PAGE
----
Federal safety officials slammed Canada’s fishing industry Monday over a five-fold increase in fatalities this year — including three deaths near Tofino.
The Transportation Safety Board said the industry’s “disturbing safety record” has led to 17 deaths in less than 10 months compared with three in all of 2017.
That’s the highest total since 2004 and, while the number of fatalities fluctuates widely, there is no sign of a downward trend, the board said.
The deaths included three men who vanished and are presumed drowned after their unlicensed fishing vessel sank in Duffin Passage near Tofino on June 15. Two passengers in the boat managed to swim to shore.
“The industry’s safety culture still has a long way to go before its members stop accepting far more risk than necessary,” said Kathy Fox, chairwoman of the safety board.
She noted that while more people in the industry are recognizing the value of life-jackets and using emergency signalling devices, “there are still many who don’t.”
Fox made the comments as the board released its annual list of key safety issues that require government and industry attention.
In addition to flagging concerns about the fishing industry, the board identified employee fatigue as a major safety hazard across all three modes of transportation — air, marine and rail. The board said fatigue was identified as a risk or contributing factor in more than 90 of its investigations since 1992.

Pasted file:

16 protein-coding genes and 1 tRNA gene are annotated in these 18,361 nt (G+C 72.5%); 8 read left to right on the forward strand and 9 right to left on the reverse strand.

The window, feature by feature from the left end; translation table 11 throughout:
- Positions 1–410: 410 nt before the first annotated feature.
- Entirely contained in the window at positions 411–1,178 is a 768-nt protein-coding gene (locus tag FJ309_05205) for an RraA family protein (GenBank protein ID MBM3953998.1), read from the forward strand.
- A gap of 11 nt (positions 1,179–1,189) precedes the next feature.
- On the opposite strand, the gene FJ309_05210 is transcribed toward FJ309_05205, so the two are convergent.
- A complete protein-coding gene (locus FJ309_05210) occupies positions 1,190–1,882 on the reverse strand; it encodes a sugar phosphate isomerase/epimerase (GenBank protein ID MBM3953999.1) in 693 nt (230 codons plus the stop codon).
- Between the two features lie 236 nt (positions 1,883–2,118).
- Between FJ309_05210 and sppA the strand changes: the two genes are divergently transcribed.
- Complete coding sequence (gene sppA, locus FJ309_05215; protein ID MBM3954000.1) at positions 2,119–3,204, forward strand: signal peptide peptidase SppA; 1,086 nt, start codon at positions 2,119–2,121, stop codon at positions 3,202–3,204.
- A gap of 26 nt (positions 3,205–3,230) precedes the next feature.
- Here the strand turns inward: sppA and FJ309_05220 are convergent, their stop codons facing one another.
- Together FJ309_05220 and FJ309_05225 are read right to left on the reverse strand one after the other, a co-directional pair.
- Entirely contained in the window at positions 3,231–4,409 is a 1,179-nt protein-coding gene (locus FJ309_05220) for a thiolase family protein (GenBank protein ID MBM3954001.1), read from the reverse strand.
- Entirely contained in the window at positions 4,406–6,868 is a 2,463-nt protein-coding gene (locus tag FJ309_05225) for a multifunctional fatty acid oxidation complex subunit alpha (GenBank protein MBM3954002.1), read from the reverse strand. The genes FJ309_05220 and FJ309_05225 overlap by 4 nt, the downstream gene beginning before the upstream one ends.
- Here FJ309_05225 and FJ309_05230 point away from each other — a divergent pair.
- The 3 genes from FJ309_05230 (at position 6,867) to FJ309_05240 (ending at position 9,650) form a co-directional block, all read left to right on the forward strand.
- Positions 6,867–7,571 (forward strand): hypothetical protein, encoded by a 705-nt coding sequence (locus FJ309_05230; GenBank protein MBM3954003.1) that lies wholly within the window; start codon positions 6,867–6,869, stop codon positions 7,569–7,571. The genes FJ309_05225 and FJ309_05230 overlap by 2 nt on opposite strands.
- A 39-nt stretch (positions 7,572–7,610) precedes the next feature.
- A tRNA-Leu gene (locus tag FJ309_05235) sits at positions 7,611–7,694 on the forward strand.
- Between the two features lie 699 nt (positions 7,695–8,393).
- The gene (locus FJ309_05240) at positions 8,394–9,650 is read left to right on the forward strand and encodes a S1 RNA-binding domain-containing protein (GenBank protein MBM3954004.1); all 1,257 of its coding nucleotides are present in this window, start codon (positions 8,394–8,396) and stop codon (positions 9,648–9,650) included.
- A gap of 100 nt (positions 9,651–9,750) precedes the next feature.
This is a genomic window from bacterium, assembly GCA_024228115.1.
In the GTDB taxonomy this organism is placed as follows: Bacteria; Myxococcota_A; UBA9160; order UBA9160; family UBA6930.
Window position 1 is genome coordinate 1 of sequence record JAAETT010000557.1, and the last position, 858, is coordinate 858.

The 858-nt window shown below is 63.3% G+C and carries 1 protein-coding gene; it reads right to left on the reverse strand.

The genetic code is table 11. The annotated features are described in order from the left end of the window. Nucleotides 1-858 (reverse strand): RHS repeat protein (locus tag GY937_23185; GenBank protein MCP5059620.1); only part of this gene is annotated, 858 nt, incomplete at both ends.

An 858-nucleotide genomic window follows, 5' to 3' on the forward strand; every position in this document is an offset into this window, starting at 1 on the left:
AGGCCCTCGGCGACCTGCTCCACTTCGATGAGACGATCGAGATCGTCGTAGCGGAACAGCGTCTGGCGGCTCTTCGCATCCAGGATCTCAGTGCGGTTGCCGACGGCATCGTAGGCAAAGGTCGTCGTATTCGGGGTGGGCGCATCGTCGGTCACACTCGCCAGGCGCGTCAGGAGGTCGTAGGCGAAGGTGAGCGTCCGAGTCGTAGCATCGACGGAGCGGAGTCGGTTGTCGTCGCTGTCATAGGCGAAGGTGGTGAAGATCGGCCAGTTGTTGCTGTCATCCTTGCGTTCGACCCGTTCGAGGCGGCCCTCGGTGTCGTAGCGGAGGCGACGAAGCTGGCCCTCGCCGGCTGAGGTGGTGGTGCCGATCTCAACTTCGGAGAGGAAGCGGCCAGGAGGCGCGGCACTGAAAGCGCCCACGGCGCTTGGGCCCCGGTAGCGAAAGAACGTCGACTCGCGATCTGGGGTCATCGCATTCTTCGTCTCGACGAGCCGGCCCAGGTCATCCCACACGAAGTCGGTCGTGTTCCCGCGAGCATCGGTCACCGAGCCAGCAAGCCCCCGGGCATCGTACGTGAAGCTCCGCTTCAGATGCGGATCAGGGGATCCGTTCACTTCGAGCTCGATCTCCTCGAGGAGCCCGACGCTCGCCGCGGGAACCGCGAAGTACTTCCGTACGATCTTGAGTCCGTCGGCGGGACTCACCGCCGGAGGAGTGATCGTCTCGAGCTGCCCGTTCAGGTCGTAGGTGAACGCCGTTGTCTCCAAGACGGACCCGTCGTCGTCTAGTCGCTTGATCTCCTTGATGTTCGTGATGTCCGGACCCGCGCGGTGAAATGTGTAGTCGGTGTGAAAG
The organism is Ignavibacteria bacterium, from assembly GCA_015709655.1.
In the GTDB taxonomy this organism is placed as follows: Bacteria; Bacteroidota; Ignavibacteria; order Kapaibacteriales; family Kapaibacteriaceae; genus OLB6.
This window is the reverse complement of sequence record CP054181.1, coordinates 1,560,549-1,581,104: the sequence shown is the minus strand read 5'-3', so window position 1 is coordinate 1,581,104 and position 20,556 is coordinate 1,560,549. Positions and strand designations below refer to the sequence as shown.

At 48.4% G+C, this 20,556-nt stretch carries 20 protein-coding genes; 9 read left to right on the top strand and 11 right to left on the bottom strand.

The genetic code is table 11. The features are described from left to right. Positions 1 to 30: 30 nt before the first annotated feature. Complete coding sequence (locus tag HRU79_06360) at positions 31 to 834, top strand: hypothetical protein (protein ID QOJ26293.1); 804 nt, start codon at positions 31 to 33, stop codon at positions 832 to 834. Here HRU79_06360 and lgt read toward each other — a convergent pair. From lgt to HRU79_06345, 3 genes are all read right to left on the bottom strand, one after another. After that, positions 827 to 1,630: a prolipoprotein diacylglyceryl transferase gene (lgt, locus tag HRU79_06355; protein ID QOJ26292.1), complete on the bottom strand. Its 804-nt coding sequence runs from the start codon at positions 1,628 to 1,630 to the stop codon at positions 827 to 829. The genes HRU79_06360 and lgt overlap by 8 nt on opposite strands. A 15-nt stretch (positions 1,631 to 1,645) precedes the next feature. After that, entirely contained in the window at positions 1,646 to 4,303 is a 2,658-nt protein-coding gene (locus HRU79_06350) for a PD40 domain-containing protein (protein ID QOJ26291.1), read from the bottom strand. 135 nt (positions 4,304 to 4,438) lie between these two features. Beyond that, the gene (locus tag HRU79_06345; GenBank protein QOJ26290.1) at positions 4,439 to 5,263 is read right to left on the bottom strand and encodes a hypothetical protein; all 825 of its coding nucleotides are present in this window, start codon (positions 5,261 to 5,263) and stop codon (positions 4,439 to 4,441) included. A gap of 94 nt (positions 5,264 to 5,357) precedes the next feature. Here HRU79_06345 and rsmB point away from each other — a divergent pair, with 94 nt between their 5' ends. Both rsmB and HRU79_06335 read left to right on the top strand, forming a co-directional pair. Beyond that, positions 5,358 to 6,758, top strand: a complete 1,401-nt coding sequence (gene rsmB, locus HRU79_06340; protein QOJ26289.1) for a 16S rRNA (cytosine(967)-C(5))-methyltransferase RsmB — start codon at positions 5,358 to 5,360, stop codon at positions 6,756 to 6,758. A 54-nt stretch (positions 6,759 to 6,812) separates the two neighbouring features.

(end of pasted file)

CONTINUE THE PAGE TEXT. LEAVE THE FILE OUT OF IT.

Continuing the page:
Transport Minister Marc Garneau said in a statement that new Fishing Vessel Safety Regulations took effect in July 2017 for vessels up to 24.4 metres in length. The regulations updated safety equipment and stability requirements for fishing vessels, while further amendments will tackle vessel construction requirements.
“Safety and security are my top priorities, and I share the Transportation Safety Board’s goal of continuously looking for ways to improve the safety of Canada’s transportation system,” he said.
From 2011 to 2017, a total of 63 people died in 47 fishing-vessel incidents, the board said.
Of those deaths, 43 per cent were due to people falling overboard and, in about 80 per cent of the cases, investigators were unable to ascertain whether the victim was wearing a life vest.
Glenn Budden, a senior marine investigator with the safety board in Richmond, said he’s tired of reporting on fatalities in which use of a life-jacket would have saved someone’s life.
”Our reports are pretty formal and whatnot, but sometimes I really want to write: ‘Enough’s enough! Come on you guys, I can’t keep writing this stuff over and over again.’ ”
Budden echoed Fox’s concern that while many people are using personal flotation devices, too many are not. “They have lots of reasons why not: ‘They’re uncomfortable. They catch the gear,’ ” he said.
“I’ve heard fishermen say: ‘You know what? We’re just not used to wearing them. It’s a hard thing to change. We’ve been fishing for decades without it.’
“The thought is it will always be the other guy — until one of their crew members falls overboard.”
Budden noted that two drownings off Prince Edward Island in September prompted a number of veteran fishermen to announce that they would start wearing life vests.
“It’s just too bad that it takes a fatality in a community like that for the community to change,” he said. “We should be able to do that without having somebody pass away because of it.”